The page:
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The Rattler

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About The Rattler

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    Junior Member
  • Birthday 05/15/1947
  1. I ordered a Cylinder choke from Benelli a couple of years ago for my 2012-2013 Montefeltro 12 gauge. I failed to check the fit of the choke to my gun for about 1.5 - 2 years. Of course, it did not fit. I called Benelli customer support, confessed my tardiness in checking the fit, and was asked if the threads on my barrel were at the lower or upper part of the front of the barrel. I answered that the threads were at the lower part. The choke that I was provided has the threads at the top of the choke, and it doesn't fit. The Benelli rep. said I was given the wrong choke. He kindly said he would send me free of charge a choke that would fit. When the second choke arrived, I quickly checked it for fit. It fit just fine. Further, the threads were located about 1/4 of the length of the choke from the top. But then I looked on the side of the choke and noticed that it says: "Benelli By Trulock, SBE II/M2, IC .715." there are no notches in the top of the choke. What kind of choke is this? My gun is a Montefeltro. It is neither a SBE or M/2. Does "IC" stand for Improved Cylinder? Does .715 represent the constriction? I note that the first choke I was furnished says on it, "Benelli by Trulock, CYL .725." Is the second choke that I was furnished an Improved Cylinder instead of a Cylinder? Will a SBE/M2 choke work on my Montefeltro? What is the significance of the choke threads being at the top of the choke rather than about 1/4 for the length to the top (like the second choke the I was furnished? It seems like I recall the Benelli rep. saying something like my gun requiring a Crio choke, and the the first choke was not. If I remember correctly, what is a "Crio" choke vs a non Crio choke? I was once told that the interior of the barrel to my Montefeltro was not Crio. If that is correct, why is a Crio choke needed? My most important inquiry, however, is what kind of choke is the second one that Benelli furnished me? Thank you very much.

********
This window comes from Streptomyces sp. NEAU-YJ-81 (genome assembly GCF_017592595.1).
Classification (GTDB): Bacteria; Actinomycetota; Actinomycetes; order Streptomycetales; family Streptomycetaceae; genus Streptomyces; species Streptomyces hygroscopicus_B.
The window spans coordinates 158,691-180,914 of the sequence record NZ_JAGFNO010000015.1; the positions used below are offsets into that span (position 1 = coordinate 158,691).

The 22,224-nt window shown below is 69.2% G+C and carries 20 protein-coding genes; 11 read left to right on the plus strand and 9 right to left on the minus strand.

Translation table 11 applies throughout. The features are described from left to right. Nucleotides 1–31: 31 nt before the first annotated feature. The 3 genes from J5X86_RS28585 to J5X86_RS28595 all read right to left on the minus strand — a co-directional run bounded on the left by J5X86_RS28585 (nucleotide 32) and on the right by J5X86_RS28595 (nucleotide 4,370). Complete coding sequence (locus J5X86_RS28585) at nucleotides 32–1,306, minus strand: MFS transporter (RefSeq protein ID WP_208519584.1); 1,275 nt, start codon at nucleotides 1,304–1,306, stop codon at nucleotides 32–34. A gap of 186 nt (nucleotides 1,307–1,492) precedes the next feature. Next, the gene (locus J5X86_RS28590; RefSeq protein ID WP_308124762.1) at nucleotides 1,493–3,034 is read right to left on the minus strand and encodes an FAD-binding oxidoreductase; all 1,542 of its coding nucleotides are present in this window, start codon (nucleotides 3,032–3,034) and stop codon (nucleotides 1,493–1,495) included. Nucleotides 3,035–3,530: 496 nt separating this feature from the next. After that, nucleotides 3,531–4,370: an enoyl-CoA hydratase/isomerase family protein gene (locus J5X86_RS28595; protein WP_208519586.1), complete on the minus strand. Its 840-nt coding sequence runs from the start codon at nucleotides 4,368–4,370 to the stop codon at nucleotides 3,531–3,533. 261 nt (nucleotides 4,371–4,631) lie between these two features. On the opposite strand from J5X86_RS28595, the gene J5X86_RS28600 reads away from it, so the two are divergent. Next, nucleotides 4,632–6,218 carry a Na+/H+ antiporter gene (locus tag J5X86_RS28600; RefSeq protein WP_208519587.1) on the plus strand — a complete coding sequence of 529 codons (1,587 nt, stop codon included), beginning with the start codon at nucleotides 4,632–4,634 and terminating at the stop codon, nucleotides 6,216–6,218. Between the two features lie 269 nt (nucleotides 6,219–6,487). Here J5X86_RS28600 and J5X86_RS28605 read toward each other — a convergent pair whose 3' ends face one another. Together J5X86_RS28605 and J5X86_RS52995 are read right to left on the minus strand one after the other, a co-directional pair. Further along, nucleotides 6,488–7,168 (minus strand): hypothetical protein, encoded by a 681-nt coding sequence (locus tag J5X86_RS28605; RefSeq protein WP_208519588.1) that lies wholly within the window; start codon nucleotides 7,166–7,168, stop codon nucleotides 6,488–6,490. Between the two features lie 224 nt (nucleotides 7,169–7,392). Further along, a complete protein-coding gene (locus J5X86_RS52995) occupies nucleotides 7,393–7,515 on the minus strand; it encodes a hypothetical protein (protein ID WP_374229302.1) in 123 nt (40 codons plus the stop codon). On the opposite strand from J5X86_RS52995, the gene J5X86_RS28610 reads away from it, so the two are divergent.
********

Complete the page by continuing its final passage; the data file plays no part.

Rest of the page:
2. Can anyone recommend a shotgun gunsmith in the Dallas Metroplex who works on Benellis? I live in Plano Texas, a suburb just north of Dallas, but I will travel anywhere near North Dallas for a quality shotgun gunsmith who knows Benellis. My regular gunsmith is quite capable, but he now delegates to less competent people to do his work. Thanks.
  3. I have not found videos or pictures on how to remove the magazine tube and assembly on my 4 year old Montefeltro for general cleaning. 1. How do you get inside of the tube? a. Is it through the tube end next to the receiver? 2. How do you remove the spring? a. The follower seems designed to plug up the tube end. How do you get it out? 3. Can anyone direct me to a video or pictures of this process? A step by step description with pics would be ideal. Older posts on this forum on this subject used to have pics, but they have since been removed. Also, I had my gun thoroughly broken down and cleaned 3 years ago. I do not believe the tube was easily turned then. I've heard that Benelli uses locktite to secure the tube to the receiver at the factory. After the gunsmith cleaning, the tube is loose to the touch, but I tighten it after every cleaning which is practically after every use. 4. Does the loose fitting mag. tube present safety concerns? If I remove the tube is it necessary for me to use locktite when reinstalling it? I imagine these questions seem elementary, but that is the stage where I am now. Thanks.
  4. I shoot trap with my 12 gauge Montefeltro. I use Federal Top Gun Target Load -- 2 3/4", 7 1/2 shot size, 1 1/8 oz, using a modified choke, and a full choke occasionally. Estate shells shoot to the left in patterning tests. Rio's did not, but seem to be "dirtier" to me. While I occasionally use other brands of shells, I haven't run patterning tests with them.